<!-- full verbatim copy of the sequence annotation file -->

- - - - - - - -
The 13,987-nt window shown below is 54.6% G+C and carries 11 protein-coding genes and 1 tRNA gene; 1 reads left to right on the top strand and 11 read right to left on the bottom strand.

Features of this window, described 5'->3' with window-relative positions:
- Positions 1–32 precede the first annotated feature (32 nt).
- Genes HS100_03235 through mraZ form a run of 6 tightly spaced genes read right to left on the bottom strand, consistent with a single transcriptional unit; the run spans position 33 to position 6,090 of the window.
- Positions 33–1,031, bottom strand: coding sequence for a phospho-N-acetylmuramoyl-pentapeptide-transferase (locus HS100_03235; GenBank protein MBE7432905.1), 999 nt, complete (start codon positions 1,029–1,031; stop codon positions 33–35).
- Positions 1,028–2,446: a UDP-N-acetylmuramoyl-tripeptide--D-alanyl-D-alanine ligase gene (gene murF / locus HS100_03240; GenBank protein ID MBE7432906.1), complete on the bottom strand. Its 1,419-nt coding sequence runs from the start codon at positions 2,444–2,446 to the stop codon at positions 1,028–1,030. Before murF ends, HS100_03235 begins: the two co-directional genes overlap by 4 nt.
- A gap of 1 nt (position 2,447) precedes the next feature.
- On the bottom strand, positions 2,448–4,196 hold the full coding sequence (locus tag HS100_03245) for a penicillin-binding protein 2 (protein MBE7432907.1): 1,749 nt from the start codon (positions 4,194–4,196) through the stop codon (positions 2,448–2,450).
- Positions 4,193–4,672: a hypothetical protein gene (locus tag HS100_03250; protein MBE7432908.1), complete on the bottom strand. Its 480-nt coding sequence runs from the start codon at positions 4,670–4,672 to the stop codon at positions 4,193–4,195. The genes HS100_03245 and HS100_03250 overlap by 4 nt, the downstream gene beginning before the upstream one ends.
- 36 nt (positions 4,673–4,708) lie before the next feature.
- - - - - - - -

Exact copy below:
The 13,987-nt window shown below is 54.6% G+C and carries 11 protein-coding genes and 1 tRNA gene; 1 reads left to right on the top strand and 11 read right to left on the bottom strand.

Features of this window, described 5'->3' with window-relative positions:
- Positions 1–32 precede the first annotated feature (32 nt).
- Genes HS100_03235 through mraZ form a run of 6 tightly spaced genes read right to left on the bottom strand, consistent with a single transcriptional unit; the run spans position 33 to position 6,090 of the window.
- Positions 33–1,031, bottom strand: coding sequence for a phospho-N-acetylmuramoyl-pentapeptide-transferase (locus HS100_03235; GenBank protein MBE7432905.1), 999 nt, complete (start codon positions 1,029–1,031; stop codon positions 33–35).
- Positions 1,028–2,446: a UDP-N-acetylmuramoyl-tripeptide--D-alanyl-D-alanine ligase gene (gene murF / locus HS100_03240; GenBank protein ID MBE7432906.1), complete on the bottom strand. Its 1,419-nt coding sequence runs from the start codon at positions 2,444–2,446 to the stop codon at positions 1,028–1,030. Before murF ends, HS100_03235 begins: the two co-directional genes overlap by 4 nt.
- A gap of 1 nt (position 2,447) precedes the next feature.
- On the bottom strand, positions 2,448–4,196 hold the full coding sequence (locus tag HS100_03245) for a penicillin-binding protein 2 (protein MBE7432907.1): 1,749 nt from the start codon (positions 4,194–4,196) through the stop codon (positions 2,448–2,450).
- Positions 4,193–4,672: a hypothetical protein gene (locus tag HS100_03250; protein MBE7432908.1), complete on the bottom strand. Its 480-nt coding sequence runs from the start codon at positions 4,670–4,672 to the stop codon at positions 4,193–4,195. The genes HS100_03245 and HS100_03250 overlap by 4 nt, the downstream gene beginning before the upstream one ends.
- 36 nt (positions 4,673–4,708) lie before the next feature.